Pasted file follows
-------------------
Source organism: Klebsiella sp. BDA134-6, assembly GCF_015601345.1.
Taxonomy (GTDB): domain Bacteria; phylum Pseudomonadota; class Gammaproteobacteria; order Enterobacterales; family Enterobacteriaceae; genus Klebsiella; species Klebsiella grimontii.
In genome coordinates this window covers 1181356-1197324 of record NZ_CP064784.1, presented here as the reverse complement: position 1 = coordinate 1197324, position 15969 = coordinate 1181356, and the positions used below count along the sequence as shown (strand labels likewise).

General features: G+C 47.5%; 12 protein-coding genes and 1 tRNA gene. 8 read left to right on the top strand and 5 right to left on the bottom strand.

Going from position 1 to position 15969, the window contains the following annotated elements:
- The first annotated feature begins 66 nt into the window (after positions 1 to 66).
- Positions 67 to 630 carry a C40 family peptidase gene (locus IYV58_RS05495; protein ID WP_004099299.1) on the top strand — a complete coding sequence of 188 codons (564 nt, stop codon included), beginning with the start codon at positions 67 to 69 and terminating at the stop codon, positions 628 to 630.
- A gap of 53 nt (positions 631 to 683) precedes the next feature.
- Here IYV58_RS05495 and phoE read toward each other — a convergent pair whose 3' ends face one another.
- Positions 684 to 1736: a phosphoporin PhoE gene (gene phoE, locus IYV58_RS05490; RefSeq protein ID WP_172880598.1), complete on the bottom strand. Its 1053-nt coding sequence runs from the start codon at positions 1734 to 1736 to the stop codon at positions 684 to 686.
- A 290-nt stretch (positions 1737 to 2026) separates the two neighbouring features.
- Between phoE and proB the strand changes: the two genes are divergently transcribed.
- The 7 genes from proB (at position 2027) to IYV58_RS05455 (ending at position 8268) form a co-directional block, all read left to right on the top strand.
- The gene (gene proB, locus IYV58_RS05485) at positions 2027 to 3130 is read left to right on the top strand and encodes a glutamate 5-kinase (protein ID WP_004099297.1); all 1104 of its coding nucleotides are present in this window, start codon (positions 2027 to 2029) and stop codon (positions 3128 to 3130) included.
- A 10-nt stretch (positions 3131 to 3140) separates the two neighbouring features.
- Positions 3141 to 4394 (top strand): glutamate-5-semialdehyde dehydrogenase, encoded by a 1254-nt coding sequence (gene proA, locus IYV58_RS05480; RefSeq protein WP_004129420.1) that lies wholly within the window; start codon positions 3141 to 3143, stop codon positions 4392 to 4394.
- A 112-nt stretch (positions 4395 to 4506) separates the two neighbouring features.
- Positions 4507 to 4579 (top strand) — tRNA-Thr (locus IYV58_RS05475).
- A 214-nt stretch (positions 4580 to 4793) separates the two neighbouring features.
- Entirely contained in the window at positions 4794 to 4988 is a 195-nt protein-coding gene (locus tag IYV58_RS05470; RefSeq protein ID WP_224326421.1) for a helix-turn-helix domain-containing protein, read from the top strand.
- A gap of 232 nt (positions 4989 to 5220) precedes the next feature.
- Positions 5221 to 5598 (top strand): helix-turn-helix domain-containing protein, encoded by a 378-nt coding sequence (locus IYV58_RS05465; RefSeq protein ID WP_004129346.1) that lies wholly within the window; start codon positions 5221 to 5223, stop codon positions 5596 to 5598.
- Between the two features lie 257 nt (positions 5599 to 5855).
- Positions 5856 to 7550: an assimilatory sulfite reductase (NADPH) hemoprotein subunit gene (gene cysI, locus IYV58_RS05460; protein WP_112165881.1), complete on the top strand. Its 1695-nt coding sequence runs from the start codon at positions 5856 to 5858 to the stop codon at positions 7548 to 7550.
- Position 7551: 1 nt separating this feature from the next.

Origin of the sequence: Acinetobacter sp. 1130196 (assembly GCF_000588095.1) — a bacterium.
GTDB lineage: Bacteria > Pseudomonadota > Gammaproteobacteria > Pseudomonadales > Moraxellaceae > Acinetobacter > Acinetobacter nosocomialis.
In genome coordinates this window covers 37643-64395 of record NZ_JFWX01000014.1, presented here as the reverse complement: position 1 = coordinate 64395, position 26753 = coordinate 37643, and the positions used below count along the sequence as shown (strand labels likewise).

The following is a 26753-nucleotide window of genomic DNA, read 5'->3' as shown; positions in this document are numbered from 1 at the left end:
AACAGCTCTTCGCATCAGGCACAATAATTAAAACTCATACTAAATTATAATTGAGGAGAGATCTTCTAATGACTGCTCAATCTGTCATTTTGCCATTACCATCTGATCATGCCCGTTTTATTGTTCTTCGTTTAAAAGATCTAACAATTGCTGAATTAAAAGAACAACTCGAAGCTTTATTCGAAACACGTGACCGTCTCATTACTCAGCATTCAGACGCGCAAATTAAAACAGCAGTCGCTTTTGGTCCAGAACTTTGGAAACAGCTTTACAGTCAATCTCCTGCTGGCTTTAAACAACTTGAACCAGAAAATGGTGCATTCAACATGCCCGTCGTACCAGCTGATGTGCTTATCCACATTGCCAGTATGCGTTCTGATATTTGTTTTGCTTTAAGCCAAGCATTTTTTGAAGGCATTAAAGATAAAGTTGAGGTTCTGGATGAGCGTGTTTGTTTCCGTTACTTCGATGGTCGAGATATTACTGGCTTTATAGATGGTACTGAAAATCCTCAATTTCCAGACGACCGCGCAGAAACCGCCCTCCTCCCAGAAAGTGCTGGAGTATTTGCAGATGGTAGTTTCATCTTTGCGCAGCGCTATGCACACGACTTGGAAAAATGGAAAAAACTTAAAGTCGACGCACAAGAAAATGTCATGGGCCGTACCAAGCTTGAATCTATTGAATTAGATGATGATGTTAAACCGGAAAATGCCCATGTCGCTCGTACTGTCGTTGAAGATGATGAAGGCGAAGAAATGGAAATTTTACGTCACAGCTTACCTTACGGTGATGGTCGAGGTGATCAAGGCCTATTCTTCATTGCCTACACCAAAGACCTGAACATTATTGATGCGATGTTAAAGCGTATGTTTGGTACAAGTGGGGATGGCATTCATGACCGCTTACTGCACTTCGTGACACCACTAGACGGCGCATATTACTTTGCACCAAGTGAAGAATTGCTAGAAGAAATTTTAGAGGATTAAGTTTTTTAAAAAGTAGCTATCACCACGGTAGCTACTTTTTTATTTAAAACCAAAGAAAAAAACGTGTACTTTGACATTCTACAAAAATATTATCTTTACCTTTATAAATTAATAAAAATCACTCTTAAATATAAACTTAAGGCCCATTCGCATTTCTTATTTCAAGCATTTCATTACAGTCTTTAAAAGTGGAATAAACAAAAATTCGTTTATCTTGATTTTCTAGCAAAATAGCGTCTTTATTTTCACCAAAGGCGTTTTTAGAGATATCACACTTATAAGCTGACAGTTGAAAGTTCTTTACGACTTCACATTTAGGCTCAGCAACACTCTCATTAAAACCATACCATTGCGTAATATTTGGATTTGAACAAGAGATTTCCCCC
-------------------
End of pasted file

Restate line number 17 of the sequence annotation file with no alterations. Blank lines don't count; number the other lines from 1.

- A 112-nt stretch (positions 4395 to 4506) separates the two neighbouring features.